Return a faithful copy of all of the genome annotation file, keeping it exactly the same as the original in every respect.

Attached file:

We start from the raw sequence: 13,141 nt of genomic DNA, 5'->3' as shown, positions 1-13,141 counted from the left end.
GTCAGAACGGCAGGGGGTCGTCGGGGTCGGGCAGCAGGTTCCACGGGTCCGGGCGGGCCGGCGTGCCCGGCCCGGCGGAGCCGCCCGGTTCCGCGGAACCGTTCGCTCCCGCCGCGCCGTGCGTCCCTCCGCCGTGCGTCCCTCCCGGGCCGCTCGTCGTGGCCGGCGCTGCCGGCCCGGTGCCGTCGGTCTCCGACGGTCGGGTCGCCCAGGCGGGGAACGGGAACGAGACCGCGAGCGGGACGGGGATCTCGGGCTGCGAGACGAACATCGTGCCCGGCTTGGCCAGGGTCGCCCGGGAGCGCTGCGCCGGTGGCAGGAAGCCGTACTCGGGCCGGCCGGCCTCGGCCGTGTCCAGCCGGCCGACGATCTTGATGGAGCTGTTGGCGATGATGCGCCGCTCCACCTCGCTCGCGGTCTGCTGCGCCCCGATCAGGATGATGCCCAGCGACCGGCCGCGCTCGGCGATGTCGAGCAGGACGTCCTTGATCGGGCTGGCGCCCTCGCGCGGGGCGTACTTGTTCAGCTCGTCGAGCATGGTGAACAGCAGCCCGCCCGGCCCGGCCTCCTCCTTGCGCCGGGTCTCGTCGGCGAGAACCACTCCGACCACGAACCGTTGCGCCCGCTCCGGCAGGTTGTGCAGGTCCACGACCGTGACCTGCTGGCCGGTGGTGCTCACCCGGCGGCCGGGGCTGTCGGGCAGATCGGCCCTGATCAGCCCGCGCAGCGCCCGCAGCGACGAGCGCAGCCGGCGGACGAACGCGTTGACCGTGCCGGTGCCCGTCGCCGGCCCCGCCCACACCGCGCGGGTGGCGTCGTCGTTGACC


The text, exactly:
We start from the raw sequence: 13,141 nt of genomic DNA, 5'->3' as shown, positions 1-13,141 counted from the left end.
GTCAGAACGGCAGGGGGTCGTCGGGGTCGGGCAGCAGGTTCCACGGGTCCGGGCGGGCCGGCGTGCCCGGCCCGGCGGAGCCGCCCGGTTCCGCGGAACCGTTCGCTCCCGCCGCGCCGTGCGTCCCTCCGCCGTGCGTCCCTCCCGGGCCGCTCGTCGTGGCCGGCGCTGCCGGCCCGGTGCCGTCGGTCTCCGACGGTCGGGTCGCCCAGGCGGGGAACGGGAACGAGACCGCGAGCGGGACGGGGATCTCGGGCTGCGAGACGAACATCGTGCCCGGCTTGGCCAGGGTCGCCCGGGAGCGCTGCGCCGGTGGCAGGAAGCCGTACTCGGGCCGGCCGGCCTCGGCCGTGTCCAGCCGGCCGACGATCTTGATGGAGCTGTTGGCGATGATGCGCCGCTCCACCTCGCTCGCGGTCTGCTGCGCCCCGATCAGGATGATGCCCAGCGACCGGCCGCGCTCGGCGATGTCGAGCAGGACGTCCTTGATCGGGCTGGCGCCCTCGCGCGGGGCGTACTTGTTCAGCTCGTCGAGCATGGTGAACAGCAGCCCGCCCGGCCCGGCCTCCTCCTTGCGCCGGGTCTCGTCGGCGAGAACCACTCCGACCACGAACCGTTGCGCCCGCTCCGGCAGGTTGTGCAGGTCCACGACCGTGACCTGCTGGCCGGTGGTGCTCACCCGGCGGCCGGGGCTGTCGGGCAGATCGGCCCTGATCAGCCCGCGCAGCGCCCGCAGCGACGAGCGCAGCCGGCGGACGAACGCGTTGACCGTGCCGGTGCCCGTCGCCGGCCCCGCCCACACCGCGCGGGTGGCGTCGTCGTTGACC